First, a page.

Basis for outlook
(Published on 17 July 2020)
Orion continues persistent actions to generate growth more rapidly than growth of the market in the long term. However, significant growth investments to be made in research and development and sales and marketing in 2020-2021 will affect annual profitability.
In March and April of 2020, the COVID-19 pandemic caused a significant increase in demand, as a result of which the company's net sales and operating profit for the first half of 2020 clearly exceeded the forecast levels. This was partly due to product hoarding and stockpiling and partly to an increase in actual demand for products. In May and June, the sales levelled off, and in many product groups they were weaker than in the previous year.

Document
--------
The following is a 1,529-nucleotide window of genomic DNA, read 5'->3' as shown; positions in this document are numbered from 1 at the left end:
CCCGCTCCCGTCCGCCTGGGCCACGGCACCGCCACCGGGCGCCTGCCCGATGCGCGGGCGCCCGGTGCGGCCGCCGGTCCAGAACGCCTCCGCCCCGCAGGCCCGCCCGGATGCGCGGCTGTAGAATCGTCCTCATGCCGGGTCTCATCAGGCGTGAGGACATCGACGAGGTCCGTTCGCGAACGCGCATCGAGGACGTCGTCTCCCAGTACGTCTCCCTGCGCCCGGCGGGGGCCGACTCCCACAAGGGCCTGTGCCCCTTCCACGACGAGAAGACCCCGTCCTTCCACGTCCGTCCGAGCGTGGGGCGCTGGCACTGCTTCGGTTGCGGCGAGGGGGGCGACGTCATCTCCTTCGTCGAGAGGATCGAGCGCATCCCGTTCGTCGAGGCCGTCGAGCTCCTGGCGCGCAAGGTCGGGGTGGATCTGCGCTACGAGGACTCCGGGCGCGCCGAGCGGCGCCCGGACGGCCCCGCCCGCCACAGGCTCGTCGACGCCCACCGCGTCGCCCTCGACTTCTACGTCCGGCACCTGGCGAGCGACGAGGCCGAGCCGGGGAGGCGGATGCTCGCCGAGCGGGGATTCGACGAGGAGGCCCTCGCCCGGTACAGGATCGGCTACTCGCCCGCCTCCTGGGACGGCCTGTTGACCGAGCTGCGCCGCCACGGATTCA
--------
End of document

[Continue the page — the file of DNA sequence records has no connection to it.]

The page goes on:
As regards Specialty Products unit, the company estimates the sales growth that was caused by the spike in demand in the early part of 2020 to level off during the year. The sales of generic products in Orion‘s portfolio manufactured by other pharmaceutical companies are estimated to be slightly lower than in the previous year due to weaker than normal availability in the second half of the year caused by the COVID-19 pandemic. Orion still estimates the full-year 2020 net sales to be at a similar level as in the previous year even though in the first half of 2020 the net sales clearly increased.
Orion expects the overall operating profit for 2020 to be higher than previously estimated due to the strong first year-half and to the fact that the full-year sales of Dexdor® and some other proprietary products are now expected to exceed the previously estimated levels, while the operating expenses are expected to be slightly lower than forecast.